A group of science faculty members who work at Saint Leo University's residential campus north of Tampa, FL, have become part of a network of educators who offer community-based courses for adults wanting to know more about Florida's plants, animals, and ecosystems.
Collectively, the Saint Leo group has decades of knowledge and experience in the areas of marine life, ecology, and life sciences and biology education, which helps support the university's Bachelor of Science in biology with a specialization in ecology. They are now also representing the university in a partnership with the Florida Master Naturalist Program, run by the Institute for Agricultural and Life Sciences—more popularly known as IFAS—and affiliated with the University of Florida. IFAS is devoted to the spread of knowledge about agriculture and human and natural resources to enhance the quality of life in Florida. The Florida Master Naturalist Program (FMNP) supports that goal by offering short-term courses on a variety of topics to enthusiasts.
The first course to be taught by Saint Leo faculty through this new arrangement is called Florida Master Naturalist Program: Coastal Systems. The Saint Leo group is the only instructor-group in the naturalist program to offer this from Pasco County, whose geography features 20 miles of coast along the Gulf of Mexico.
The course runs over 10 sessions throughout the month of July into early August and will deliver information on: marine and estuarine (points where salt water from the ocean and freshwater mix) habitats, coastal marine life including water birds, and environmental ethics. Sessions are divided between live online instruction (because of COVID) and self-guided field activities, such as kayaking to observe the mangroves in Upper Tampa Bay and taking a beach trip to learn to identify bird life.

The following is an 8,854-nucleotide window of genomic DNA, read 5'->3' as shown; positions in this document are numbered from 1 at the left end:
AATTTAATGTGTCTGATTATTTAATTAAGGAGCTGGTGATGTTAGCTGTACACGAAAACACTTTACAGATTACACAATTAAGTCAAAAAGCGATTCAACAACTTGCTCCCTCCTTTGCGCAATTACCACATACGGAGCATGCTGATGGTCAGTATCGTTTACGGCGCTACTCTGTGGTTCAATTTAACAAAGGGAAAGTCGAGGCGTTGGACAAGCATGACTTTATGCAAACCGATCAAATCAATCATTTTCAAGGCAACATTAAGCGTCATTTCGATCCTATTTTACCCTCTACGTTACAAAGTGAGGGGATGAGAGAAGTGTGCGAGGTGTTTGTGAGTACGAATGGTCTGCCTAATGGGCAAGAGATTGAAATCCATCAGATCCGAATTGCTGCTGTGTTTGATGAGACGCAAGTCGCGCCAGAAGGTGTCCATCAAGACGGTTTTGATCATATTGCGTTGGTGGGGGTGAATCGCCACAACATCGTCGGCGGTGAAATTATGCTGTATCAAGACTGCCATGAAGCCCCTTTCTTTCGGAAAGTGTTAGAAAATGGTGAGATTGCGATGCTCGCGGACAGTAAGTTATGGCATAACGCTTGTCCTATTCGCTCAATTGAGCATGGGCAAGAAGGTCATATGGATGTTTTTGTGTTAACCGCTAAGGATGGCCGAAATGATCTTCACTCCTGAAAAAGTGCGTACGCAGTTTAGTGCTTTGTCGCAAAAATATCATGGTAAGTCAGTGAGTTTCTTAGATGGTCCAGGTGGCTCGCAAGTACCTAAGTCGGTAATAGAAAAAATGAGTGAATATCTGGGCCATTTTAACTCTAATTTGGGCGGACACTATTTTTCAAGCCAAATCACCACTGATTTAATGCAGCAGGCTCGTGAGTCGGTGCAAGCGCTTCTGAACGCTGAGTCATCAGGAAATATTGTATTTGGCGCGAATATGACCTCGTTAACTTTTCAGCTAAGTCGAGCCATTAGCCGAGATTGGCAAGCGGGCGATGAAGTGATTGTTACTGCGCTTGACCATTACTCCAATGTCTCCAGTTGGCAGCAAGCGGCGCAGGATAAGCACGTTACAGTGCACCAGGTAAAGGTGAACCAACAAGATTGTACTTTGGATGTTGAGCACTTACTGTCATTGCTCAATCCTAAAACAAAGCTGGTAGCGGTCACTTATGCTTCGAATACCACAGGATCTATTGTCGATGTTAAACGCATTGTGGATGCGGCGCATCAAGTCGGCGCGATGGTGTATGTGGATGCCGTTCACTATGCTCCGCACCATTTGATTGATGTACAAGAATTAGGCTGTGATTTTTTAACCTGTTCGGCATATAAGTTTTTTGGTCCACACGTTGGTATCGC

The faculty were excited to find that this first course filled up quickly. (The Florida Master Naturalist Program runs its own online site.)
Saint Leo's biology faculty "want to be a resource for the surrounding community," said Dr. Bill Ellis, a marine biologist who is leading the course along with colleagues Cheryl Berry, life sciences and biology instructor, and with ecologists Drs. Laura Altfeld and Chris Miller.
Berry elaborated, noting that the outreach "aligns with our core value of responsible stewardship. We embrace FMNP's mission of fostering understanding and respect for Florida's natural environment. The goal of this naturalist program is to teach others—so they in turn can be able to teach their own friends and communities about Florida's natural environments."
In the future, after the health threats of COVID have further diminished, she said, "we foresee the FMNP courses as a great way to introduce Saint Leo University to our neighbors in Pasco and surrounding counties." Although the University Campus sits on State Road 52 in eastern Pasco County, its green lawns, its variety of birds and plants, and the freshwater ecosystem created by the presence of Lake Jovita are not visible to people driving on the roadway.
"One of the College of Arts and Sciences' goals is to build strong relationships with the surrounding community. One way to achieve this is to create opportunities for people to come to our beautiful campus to participate in initiatives such as this course offered by our science faculty," said Dr. Heather Parker, dean of the College of Arts and Sciences. "Saint Leo is Pasco County's only university, and its campus is a hidden gem offering an oasis in the midst of a formerly rural community that is quickly becoming more populated and developed. We encourage people from all walks of life to visit the campus and to take advantage of many opportunities to learn with us."
Future naturalist course participants are likely to span all generations, based on the previous experience of the program. Those who enroll have been professionals, teachers, outdoor enthusiasts, and college students.
In fact, the Saint Leo science faculty also have the goal of making the naturalist courses available to biology majors in the ecology track, or any member of the Saint Leo community who would like to add an ecosystem course certificate to their academic credentials.
That population of prospective students might include biology majors in the general track, biology majors interested in teaching in secondary schools, or students enrolled in the biology minor or environmental studies minor, for instance. Students enrolled in other programs who have an interest in the outdoors are welcome, too.